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Berlin TV Tower (Fernsehturm), 368m: this new research will focus on energy supply to motion sensors in tall buildings and structures.

Berlin TV Tower (Fernsehturm), 368m: this new research will focus on energy supply to motion sensors in tall buildings and structures.

Researchers at Swansea University are developing an innovative approach to the design of smart buildings. A new environmentally sustainable, safer and cost-efficient model, designed at the Institute for Innovative Materials, Processing and Numerical Technologies (IMPACT), will offer an improved system for energy supply distribution to sensors in smart structures. 

Sensors are commonly used to monitor and control a building’s temperature, humidity, motion detection, air quality and electrical current. 

Currently sensors in smart buildings are powered by mains or batteries. This new project will offer an alternative that further reduces the environmental impact and costs associated with sensor installation and maintenance – as battery replacement/disposal and excessive cabling will no longer be required.

This new research, entitled SMART-UP, will focus on energy supply to motion sensors in tall buildings and structures.

These sensors can detect earthquakes and assist with building maintenance, for example, pinpointing any cracks or damage in wind turbines after strong winds. This form of ‘structural health monitoring’ offers a new level of building safety and reliability.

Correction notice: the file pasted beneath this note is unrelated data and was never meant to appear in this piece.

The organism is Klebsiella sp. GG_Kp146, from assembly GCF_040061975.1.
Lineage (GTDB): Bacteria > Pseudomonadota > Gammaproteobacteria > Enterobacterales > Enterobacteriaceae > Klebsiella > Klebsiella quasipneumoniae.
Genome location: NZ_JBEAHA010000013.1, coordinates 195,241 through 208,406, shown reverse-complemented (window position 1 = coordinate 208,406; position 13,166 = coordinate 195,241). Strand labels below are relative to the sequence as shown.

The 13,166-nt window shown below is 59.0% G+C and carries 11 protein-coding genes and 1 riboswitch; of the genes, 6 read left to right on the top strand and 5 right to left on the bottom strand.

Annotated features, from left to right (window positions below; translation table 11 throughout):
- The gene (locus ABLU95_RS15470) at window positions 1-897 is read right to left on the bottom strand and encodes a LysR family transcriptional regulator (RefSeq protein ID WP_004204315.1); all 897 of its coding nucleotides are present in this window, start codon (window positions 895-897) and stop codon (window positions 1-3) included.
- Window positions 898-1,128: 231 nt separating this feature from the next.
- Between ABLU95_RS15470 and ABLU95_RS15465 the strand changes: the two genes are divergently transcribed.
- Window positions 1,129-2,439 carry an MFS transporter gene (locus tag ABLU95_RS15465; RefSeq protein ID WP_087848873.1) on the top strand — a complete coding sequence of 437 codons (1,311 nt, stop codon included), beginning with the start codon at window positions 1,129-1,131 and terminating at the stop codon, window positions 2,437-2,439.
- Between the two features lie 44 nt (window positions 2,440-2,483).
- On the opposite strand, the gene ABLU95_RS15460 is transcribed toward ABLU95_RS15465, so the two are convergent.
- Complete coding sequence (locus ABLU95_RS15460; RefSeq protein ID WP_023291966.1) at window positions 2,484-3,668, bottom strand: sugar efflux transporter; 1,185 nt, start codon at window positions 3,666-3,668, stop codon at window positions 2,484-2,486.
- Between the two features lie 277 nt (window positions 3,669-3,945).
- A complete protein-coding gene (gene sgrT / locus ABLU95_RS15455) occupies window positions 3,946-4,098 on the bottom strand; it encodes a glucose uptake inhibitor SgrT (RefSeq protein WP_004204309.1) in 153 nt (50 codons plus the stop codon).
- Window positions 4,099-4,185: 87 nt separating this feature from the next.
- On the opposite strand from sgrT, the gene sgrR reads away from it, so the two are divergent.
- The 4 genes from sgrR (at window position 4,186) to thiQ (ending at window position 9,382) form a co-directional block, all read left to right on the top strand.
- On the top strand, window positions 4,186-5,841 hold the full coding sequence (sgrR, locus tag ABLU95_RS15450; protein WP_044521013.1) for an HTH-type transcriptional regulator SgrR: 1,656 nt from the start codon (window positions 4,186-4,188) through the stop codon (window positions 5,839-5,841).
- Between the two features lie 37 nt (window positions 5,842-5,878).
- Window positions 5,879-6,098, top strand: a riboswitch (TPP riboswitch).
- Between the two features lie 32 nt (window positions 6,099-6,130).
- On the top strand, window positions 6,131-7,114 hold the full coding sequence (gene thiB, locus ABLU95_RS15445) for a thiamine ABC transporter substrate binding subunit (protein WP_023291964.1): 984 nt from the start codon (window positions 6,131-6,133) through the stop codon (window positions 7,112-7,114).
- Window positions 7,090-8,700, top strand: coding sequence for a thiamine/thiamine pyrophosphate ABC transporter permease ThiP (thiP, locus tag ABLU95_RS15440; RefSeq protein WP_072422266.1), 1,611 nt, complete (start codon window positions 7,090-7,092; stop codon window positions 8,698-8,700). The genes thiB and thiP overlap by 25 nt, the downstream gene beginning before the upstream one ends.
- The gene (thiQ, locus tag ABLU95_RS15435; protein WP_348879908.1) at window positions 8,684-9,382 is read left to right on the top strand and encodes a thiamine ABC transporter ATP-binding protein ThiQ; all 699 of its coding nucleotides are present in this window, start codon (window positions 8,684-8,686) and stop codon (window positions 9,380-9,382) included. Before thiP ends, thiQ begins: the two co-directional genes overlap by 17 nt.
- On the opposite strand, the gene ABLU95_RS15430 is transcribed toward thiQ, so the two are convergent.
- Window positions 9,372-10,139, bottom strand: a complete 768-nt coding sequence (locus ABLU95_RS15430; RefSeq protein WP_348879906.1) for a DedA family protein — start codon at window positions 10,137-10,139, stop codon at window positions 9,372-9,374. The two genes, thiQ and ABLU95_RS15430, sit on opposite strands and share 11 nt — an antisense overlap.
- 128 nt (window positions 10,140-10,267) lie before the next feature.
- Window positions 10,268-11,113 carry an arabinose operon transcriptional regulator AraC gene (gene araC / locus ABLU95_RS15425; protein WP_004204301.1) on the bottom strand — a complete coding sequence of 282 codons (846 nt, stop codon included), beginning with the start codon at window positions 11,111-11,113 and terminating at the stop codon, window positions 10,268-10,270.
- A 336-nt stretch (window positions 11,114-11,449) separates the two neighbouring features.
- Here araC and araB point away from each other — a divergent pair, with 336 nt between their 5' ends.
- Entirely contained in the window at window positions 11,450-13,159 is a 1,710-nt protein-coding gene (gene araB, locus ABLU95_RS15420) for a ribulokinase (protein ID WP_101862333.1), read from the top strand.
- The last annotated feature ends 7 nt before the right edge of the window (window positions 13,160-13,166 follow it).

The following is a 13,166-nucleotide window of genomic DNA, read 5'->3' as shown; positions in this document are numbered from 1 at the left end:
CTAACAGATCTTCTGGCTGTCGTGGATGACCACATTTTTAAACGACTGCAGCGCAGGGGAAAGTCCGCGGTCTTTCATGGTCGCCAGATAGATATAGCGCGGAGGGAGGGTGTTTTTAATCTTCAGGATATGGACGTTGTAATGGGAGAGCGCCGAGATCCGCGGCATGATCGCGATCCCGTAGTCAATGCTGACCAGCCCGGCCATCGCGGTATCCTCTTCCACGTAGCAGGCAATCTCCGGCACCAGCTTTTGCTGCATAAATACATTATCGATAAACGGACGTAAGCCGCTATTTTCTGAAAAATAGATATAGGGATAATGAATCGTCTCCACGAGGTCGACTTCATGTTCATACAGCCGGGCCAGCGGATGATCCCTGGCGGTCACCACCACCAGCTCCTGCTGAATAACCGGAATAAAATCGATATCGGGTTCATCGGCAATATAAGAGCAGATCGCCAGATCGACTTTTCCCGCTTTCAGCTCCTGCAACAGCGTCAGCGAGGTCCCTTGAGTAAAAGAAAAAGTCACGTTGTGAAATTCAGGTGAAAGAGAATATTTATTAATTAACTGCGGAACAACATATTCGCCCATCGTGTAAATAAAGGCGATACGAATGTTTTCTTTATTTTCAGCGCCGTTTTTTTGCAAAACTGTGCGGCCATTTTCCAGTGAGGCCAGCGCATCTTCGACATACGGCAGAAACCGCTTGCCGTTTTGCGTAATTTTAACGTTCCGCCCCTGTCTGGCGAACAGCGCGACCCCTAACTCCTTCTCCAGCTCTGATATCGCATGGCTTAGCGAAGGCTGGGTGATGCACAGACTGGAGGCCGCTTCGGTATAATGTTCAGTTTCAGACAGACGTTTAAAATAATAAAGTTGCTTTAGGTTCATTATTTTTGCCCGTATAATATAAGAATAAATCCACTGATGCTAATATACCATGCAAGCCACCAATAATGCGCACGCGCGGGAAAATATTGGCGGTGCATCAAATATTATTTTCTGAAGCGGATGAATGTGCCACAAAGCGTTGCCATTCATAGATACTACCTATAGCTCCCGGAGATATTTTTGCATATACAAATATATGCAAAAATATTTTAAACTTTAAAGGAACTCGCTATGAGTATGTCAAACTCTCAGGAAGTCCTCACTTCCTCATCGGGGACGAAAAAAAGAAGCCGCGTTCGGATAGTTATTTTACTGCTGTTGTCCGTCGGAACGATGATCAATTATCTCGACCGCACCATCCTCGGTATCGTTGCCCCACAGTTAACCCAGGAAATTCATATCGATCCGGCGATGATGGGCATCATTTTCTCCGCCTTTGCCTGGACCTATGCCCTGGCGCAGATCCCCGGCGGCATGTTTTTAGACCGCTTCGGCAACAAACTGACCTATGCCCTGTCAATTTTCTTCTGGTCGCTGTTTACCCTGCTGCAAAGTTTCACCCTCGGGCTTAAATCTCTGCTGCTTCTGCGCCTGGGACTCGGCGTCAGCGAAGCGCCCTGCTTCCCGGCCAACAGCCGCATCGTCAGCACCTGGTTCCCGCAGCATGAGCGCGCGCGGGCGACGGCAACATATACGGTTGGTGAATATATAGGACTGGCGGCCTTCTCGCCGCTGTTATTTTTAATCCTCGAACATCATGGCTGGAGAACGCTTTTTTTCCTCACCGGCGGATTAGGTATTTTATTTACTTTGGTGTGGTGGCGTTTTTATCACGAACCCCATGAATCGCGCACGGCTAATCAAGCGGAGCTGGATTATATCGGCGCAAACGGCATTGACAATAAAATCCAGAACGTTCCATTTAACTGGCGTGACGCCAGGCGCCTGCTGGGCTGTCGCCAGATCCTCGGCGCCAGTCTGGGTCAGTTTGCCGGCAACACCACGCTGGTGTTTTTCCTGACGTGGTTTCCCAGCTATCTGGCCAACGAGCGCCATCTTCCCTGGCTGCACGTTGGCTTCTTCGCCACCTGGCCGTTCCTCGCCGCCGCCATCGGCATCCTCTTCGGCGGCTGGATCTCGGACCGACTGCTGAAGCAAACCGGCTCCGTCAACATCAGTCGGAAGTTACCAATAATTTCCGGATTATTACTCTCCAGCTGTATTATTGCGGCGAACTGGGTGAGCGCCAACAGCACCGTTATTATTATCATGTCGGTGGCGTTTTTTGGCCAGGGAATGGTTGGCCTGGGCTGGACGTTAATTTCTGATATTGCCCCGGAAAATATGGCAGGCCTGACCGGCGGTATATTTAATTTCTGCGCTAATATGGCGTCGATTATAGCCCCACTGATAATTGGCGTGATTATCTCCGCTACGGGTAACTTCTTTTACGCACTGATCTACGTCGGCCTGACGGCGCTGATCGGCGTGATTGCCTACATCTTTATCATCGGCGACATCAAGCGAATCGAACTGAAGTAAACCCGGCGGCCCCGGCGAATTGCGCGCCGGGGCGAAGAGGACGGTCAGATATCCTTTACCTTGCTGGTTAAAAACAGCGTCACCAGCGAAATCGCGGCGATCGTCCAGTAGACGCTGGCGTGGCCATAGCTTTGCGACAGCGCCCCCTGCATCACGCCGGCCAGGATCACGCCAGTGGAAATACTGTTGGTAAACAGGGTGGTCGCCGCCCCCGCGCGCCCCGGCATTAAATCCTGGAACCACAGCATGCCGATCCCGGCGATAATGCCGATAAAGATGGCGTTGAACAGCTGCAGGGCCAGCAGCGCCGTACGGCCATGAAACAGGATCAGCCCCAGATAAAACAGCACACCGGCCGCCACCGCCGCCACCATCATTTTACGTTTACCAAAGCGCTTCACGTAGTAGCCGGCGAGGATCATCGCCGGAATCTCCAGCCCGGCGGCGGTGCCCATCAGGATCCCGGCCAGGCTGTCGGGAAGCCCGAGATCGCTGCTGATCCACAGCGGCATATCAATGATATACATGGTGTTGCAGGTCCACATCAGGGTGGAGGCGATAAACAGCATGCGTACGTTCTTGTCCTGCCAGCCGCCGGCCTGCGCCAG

A unique building model, using Piezoelectricity, will be designed to demonstrate the possibilities of harnessing power induced by a building’s vibrations.

Piezoelectricity is a form of electricity that accumulates in certain solid materials in response to applied mechanical stress. This source of energy will be used in the design of tall buildings and will be stored in strategically distributed self-charging batteries, bringing a new level to self-sufficiency through self-powered monitoring.

Professor Sondipon Adhikari of the College of Engineering at Swansea University, leading this IMPACT project, comments:

“This new self-powered system will offer a reliable source of energy so that if, for example, an earthquake caused power failure in a building, it would continue to be powered through the use of Piezoelectricity.”

Our team will initiate new innovative devices called piezoelectric-dampers (PiDs) to be embedded in modern tall buildings for simultaneous structural elements connection and energy harvesting.

PiDs are novel devices which reduce vibration of a host structure and at the same time generate energy from the vibration it absorbs. They are composite elements made of piezoelectric and polymer located in the connections between buildings’ structural members and engaged by wind induced oscillations to transform the kinetic energy of the oscillating structure into electricity.

This new research will ultimately lead to safer structures and buildings, without the environmental impact, in a reliable manner.”

SMART-UP is funded through a Marie Skłodowska-Curie Actions Individual Fellowship (via Horizon2020). The IMPACT operation is part-funded by the European Regional Development Fund through the Welsh Government and Swansea University.

Sustainable futures, energy and the environment - more about Swansea University research



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